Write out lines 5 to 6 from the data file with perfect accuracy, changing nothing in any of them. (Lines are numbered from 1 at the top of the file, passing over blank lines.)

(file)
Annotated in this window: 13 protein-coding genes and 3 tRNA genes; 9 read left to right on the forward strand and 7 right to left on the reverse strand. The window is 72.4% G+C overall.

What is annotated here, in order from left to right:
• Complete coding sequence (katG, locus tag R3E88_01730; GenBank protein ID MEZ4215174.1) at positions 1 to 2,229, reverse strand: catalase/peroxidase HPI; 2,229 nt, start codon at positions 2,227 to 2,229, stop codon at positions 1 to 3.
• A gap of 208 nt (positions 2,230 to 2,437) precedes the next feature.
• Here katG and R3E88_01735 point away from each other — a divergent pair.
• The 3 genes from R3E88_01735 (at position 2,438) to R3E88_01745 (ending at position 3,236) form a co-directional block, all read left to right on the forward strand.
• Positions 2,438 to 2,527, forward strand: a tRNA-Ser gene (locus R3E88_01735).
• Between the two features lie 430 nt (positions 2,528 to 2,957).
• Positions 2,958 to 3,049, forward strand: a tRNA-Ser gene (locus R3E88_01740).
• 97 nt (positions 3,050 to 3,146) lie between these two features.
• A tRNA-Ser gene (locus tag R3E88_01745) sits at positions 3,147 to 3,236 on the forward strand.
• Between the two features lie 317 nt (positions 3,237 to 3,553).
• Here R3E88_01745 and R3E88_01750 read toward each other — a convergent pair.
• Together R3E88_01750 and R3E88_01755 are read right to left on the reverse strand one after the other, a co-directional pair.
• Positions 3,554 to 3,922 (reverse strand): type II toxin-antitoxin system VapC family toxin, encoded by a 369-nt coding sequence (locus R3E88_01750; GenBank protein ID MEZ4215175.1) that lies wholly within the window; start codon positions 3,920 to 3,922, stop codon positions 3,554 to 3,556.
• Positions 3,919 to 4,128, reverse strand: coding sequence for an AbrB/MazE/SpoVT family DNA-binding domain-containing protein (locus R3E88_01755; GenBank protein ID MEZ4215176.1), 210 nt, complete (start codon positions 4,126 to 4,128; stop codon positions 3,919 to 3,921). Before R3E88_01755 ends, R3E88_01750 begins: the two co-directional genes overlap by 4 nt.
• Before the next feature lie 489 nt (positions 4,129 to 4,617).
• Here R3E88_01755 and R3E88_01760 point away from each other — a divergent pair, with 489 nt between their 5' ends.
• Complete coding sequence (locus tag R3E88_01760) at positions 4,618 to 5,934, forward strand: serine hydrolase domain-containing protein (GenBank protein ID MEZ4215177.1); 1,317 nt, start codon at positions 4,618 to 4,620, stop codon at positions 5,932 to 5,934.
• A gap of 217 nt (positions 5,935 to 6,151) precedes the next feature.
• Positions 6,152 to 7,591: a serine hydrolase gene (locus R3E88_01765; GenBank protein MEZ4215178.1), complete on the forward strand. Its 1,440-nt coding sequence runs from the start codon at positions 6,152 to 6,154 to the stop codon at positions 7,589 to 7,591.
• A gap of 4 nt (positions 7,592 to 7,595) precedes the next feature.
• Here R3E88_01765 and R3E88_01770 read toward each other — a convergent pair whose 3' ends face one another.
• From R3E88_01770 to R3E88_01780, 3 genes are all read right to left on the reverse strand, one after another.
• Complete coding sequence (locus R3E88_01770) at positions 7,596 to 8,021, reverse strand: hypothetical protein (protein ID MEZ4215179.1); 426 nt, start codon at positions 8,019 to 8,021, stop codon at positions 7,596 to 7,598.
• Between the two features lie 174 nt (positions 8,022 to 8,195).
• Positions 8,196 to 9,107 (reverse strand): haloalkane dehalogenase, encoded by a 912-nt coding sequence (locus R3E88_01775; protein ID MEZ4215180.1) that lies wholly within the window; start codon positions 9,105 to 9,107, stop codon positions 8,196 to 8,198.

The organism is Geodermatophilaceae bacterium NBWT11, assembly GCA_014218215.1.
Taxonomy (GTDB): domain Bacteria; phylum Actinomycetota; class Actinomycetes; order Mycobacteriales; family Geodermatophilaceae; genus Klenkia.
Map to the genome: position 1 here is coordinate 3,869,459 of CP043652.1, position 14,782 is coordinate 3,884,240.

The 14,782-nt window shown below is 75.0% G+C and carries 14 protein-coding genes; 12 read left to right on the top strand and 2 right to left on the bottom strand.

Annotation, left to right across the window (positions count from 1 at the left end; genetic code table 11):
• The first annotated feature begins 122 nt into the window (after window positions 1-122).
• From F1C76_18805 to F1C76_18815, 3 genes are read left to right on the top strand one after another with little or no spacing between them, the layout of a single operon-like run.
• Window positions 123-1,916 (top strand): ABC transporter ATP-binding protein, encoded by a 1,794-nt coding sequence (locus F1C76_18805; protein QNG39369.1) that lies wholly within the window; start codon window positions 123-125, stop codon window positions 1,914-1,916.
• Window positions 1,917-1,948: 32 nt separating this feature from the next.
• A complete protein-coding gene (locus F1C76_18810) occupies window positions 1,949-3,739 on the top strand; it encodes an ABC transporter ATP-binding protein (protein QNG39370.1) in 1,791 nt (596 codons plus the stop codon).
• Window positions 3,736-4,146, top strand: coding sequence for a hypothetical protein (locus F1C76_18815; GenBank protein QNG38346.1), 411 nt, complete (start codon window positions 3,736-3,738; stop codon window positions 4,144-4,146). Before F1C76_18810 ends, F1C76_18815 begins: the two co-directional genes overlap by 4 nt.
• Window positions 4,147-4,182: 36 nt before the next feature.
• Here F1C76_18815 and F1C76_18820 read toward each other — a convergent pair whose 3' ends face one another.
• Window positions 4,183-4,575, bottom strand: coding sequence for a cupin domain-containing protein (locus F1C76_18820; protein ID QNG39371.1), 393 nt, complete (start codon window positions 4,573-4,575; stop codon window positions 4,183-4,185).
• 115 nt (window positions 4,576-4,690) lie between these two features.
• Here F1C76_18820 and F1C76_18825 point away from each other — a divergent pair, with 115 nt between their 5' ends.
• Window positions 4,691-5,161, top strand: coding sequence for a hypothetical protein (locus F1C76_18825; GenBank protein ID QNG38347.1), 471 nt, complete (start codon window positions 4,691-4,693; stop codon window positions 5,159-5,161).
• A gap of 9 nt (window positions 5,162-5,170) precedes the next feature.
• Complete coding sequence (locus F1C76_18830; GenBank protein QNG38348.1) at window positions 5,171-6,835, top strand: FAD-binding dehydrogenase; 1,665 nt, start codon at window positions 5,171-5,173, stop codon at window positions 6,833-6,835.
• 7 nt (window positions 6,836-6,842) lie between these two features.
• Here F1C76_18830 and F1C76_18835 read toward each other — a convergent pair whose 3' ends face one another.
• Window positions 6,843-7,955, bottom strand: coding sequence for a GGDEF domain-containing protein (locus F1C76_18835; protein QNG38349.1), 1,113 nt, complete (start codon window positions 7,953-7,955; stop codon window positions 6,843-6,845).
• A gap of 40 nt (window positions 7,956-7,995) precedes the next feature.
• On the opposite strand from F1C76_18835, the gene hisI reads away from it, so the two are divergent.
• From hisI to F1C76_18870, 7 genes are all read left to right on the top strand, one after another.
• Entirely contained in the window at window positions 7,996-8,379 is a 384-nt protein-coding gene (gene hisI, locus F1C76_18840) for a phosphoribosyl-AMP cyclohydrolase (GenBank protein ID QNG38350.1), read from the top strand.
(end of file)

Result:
• Here katG and R3E88_01735 point away from each other — a divergent pair.
• The 3 genes from R3E88_01735 (at position 2,438) to R3E88_01745 (ending at position 3,236) form a co-directional block, all read left to right on the forward strand.